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As usual with Thought Bubble, the social side is just as important as the convention itself and it was great to spend a couple of evenings with some very good friends, fellow creators Chris Hurst, Chris Lewis, Glenn Moane (all CE alumni), Magnus Aspli and Dan Hill who I was meeting for the first time.

We were sharing a table with Huw “Lem” Davies and his Moon of Chance, who ably managed to put up with Dave and I for two whole days! Our table was in the Comixology Originals Marquee, which had a steady flow of people throughout both days. We launched Issue 3 and 4 of Seven Shades at the show, bringing the first arc of the story to a close. Over the course of the weekend, Dave and I chatted through plot points and made notes that have made us believe we will end up with Seven Shades in Seven Trades eventually! Books sold across both day, as did Dave’s original art.

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I wasn’t able to leave our table that often, but I did find time to head to another of the marquees to catch up briefly with Mike Collins and Marc Laming and to finally meet Paul Allor in the flesh, but there were lots of people I didn’t manage to find time to see in the end. We also recorded a quick interview with another old friend, Jimmy Aquino for his podcast Comic News Insider.

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Thought Bubble moved to a variety of city centre locations last year and when I heard that news I wasn’t sure at first about it leaving the Royal Armouries, but once we settled in I soon became accustomed to the new locations. Having the show right in the heart of the city made me realise quite how mainstream comic conventions have become, locals didn’t bat an eyelid at the cosplayers roaming the streets and there were a large number of families in attendance, especially on Sunday. My other major takeaway was that compared to conventions of yesteryear, that seemed to be predominantly men of a certain age, this was a truly diverse show on both sides of the table. That’s very good news for the future of the medium.

It was a tiring but inspiring weekend, which we didn’t want to come to an end. After another long drive home, this time helped by Queen’s back catalogue we were soon back down to earth.

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Spending the weekend on ICE

I headed to Birmingham last weekend for ICE, alongside my Seven Shades artist/co-creator David Clifford and our publisher Kev Davies, from Deadstar Publishing. Dave and I were at the Deadstar table, helping with sales and signing copies of the first two issues of our supernatural western series. Like many one day conventions, the event was family friendly, inclusive and well run, as you’d expect from an event run by Shane Chebsey.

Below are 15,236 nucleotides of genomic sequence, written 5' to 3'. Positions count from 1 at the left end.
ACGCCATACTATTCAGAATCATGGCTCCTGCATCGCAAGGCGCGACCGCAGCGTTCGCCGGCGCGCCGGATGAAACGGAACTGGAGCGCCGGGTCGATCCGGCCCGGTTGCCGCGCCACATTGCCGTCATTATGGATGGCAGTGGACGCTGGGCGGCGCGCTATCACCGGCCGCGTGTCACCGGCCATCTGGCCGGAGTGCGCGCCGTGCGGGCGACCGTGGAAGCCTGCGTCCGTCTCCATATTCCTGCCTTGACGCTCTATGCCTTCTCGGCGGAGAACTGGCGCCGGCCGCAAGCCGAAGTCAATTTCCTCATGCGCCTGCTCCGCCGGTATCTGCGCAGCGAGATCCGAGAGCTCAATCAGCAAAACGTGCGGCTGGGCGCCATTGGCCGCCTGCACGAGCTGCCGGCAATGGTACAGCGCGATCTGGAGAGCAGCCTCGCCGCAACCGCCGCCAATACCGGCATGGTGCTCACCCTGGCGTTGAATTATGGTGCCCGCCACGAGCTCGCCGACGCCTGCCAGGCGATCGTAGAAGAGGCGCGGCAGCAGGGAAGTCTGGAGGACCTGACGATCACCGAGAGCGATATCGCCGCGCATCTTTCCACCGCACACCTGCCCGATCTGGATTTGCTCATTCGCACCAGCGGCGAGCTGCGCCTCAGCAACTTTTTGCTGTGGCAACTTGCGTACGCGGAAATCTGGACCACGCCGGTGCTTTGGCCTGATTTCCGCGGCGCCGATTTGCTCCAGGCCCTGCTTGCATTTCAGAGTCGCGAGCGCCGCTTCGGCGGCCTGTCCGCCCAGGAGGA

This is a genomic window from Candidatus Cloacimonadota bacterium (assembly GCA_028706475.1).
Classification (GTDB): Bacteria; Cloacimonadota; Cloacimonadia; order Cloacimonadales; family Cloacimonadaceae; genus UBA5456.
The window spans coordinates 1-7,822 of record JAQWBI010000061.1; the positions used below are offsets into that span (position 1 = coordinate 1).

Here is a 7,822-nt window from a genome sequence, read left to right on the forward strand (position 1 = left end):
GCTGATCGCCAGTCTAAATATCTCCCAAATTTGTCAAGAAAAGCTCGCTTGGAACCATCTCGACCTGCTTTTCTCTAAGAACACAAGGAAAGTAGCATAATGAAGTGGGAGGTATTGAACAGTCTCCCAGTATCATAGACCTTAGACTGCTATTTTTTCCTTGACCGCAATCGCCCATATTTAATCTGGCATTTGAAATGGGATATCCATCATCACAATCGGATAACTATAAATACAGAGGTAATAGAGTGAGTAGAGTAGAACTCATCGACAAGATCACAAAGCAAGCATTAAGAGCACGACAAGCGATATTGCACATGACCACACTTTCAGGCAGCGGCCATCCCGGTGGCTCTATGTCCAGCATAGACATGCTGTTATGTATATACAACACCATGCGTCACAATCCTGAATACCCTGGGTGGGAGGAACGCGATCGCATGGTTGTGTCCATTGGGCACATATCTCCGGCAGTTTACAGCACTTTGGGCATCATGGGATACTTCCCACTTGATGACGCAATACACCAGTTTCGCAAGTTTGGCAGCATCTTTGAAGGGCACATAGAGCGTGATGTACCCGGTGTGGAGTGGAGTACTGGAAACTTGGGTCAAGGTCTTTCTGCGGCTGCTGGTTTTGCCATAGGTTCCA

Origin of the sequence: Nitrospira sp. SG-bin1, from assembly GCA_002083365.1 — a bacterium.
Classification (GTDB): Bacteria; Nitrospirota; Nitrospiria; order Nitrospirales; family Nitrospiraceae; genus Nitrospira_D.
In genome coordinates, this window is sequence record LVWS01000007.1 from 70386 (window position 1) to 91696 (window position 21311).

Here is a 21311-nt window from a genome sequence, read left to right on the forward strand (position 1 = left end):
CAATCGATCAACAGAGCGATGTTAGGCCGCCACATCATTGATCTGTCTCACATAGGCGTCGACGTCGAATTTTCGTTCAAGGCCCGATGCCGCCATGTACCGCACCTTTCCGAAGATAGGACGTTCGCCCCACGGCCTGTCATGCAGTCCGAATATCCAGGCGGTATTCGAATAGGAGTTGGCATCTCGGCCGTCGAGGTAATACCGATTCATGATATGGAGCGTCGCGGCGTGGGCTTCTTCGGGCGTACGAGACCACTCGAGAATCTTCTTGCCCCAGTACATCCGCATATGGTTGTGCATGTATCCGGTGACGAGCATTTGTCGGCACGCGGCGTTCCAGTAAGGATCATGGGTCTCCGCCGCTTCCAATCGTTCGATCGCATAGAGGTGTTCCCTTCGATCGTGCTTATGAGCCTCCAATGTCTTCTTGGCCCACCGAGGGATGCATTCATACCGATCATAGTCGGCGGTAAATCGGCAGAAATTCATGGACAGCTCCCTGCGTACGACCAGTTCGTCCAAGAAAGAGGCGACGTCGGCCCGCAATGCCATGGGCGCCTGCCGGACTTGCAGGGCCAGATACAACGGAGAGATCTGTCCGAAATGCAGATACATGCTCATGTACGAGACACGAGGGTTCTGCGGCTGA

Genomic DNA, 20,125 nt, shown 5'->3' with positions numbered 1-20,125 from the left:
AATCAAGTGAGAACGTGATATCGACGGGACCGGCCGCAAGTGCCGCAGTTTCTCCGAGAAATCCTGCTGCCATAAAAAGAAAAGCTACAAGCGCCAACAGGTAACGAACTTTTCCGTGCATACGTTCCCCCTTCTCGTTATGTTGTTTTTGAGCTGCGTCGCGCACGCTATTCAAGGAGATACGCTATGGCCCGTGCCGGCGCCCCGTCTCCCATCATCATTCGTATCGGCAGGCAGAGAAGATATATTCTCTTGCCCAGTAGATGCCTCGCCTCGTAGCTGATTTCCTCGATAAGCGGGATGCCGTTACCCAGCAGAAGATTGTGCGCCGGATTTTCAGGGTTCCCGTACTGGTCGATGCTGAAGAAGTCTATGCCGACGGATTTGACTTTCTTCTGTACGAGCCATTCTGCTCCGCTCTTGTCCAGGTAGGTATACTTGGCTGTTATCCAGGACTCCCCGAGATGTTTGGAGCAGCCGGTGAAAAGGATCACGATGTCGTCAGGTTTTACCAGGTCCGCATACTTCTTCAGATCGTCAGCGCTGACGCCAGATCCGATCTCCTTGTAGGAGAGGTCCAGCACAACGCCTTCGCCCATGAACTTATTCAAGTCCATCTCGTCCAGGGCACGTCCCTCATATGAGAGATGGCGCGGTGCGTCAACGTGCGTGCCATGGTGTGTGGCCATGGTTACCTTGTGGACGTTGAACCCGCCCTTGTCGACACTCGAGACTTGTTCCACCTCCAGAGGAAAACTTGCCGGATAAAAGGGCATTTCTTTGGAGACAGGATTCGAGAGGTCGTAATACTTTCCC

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I also managed to meet up with Steve Aryan, my co-writer on a number of current projects, as we were both attending the Comics Uncovered keynote speech from Senior DC editor Jim Chadwick. It was an enlightening, realistic and inspirational talk and it was good to chat to Jim about our writing backgrounds during the Q&A session at the end of his session.

Although there wasn’t quite as much footfall as at some other recent similar sized conventions, the people who had attended were really engaged. We sold come copies of the book and had some interesting conversations about comics, art and creating. It was good to be back at a convention again, as ever half the fun is meeting up with other creators who you only get to see in this environment.

There’s no rest for the wicked, as Dave and I are representing Deadstar again this weekend, at Thought Bubble in Leeds. Our third convention of the year sees the launch of Issue 3 and 4 of Seven Shades, following a successful Issue 1 and 2 launch in Cardiff earlier in the year.

Seven Shades shaping up

It's March already and this is my first blog post of 2018, which shows just how busy I've been. As the first quarter of the year edges closer to its finish, I thought I'd share what I've been up to, starting with comic book series Seven Shades

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Seven Shades is a supernatural western series created by Dave Clifford (Dexter's Half Dozen), with a little help from yours truly. Dave came to me with enough ideas for a few hundred issues, and every time we meet he suggests more crazy characters and warped plot points.  So in many ways my role on this project is that of creative ranch-hand, herding his ideas like cattle.

This process usually takes place, rather fittingly, in a local hostelry.  Then, once we've broken the story together I get to writing, Marvel style, describing the page but not breaking down the panels. This means Dave can really go to town when he approaches each page, perfect for a fully painted book, before I do a dialogue and captions pass. 

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Working on Seven Shades has definitely taken me out of my comfort zone and it isn't the type of book I'd have ever come up with on my own. Issue 1 and 2 are both complete and Dave is about halfway through painting Issue 3. We plan to have released the first four issues and initial arc by the end of this year. Watch this space for more about that very soon.